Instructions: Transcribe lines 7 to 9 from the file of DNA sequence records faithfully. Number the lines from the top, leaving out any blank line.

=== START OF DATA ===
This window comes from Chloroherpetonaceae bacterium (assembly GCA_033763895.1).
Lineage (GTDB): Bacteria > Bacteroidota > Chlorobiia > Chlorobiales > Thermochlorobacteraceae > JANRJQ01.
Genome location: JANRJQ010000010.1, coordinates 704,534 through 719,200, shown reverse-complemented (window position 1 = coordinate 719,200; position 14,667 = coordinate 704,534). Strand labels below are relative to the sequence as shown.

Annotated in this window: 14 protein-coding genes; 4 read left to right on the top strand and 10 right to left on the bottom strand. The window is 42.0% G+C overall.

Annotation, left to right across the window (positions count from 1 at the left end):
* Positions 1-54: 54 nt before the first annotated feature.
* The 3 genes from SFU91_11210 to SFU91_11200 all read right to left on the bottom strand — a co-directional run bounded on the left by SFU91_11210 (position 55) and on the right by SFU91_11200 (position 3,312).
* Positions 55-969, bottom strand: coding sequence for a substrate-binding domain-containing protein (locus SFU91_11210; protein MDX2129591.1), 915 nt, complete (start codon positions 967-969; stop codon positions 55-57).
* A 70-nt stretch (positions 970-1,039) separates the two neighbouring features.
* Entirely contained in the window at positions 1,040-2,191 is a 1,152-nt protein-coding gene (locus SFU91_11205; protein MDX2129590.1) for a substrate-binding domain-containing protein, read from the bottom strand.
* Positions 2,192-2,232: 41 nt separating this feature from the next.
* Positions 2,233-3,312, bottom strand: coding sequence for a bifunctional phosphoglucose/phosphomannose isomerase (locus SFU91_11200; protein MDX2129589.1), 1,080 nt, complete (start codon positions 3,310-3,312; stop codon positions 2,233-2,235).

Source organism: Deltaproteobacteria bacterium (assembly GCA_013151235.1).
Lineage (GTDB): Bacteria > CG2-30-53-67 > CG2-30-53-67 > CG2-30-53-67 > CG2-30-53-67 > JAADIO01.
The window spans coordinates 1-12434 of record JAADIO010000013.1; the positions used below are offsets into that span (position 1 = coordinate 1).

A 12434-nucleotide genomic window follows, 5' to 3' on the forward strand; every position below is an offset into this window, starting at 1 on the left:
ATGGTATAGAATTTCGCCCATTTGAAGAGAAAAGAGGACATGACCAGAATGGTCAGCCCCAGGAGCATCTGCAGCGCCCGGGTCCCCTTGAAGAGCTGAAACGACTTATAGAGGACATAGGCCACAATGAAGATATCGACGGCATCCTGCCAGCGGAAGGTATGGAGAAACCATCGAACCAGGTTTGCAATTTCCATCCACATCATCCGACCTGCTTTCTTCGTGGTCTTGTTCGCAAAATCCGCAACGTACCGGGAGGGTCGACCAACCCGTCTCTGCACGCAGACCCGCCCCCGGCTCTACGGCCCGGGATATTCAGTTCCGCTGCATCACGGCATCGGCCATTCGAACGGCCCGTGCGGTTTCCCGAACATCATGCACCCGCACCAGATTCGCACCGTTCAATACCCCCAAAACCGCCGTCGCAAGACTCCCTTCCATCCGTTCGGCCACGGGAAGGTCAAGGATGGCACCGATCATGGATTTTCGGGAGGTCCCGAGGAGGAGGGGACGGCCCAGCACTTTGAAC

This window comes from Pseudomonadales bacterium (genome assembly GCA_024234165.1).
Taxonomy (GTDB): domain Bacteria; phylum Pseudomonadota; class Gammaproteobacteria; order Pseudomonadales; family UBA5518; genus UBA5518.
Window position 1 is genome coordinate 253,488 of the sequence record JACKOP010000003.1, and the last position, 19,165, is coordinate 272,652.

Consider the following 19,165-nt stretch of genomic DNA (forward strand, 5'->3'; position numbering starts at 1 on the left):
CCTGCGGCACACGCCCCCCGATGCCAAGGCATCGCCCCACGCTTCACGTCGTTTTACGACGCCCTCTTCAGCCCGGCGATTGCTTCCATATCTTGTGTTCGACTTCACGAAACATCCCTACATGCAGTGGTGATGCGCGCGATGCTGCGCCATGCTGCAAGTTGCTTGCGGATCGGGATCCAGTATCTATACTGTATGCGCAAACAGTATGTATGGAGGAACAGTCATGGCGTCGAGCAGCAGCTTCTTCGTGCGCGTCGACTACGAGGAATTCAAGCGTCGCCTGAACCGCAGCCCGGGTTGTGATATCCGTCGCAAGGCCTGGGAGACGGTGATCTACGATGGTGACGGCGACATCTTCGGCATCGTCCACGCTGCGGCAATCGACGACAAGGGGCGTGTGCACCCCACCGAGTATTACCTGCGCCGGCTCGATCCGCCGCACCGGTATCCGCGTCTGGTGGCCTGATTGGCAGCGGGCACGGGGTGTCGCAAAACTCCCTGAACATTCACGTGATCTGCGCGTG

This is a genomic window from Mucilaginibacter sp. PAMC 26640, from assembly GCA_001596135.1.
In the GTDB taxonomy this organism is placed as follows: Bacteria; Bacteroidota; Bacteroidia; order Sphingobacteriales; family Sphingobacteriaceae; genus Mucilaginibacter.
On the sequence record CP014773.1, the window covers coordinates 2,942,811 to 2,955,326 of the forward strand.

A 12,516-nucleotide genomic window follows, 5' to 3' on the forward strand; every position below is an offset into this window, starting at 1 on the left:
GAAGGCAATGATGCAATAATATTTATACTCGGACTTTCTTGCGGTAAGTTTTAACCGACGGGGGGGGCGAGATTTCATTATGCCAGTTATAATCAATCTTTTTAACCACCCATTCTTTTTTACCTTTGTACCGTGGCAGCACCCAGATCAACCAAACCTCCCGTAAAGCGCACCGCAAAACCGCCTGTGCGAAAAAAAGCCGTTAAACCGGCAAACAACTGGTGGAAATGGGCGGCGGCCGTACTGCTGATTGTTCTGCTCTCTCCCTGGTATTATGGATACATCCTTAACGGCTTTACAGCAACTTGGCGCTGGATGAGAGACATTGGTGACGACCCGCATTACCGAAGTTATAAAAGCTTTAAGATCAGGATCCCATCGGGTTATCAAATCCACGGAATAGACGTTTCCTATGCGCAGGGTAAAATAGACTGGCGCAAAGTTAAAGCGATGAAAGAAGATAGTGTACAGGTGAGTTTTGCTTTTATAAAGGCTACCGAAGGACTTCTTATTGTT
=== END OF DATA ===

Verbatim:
* The 3 genes from SFU91_11210 to SFU91_11200 all read right to left on the bottom strand — a co-directional run bounded on the left by SFU91_11210 (position 55) and on the right by SFU91_11200 (position 3,312).
* Positions 55-969, bottom strand: coding sequence for a substrate-binding domain-containing protein (locus SFU91_11210; protein MDX2129591.1), 915 nt, complete (start codon positions 967-969; stop codon positions 55-57).
* A 70-nt stretch (positions 970-1,039) separates the two neighbouring features.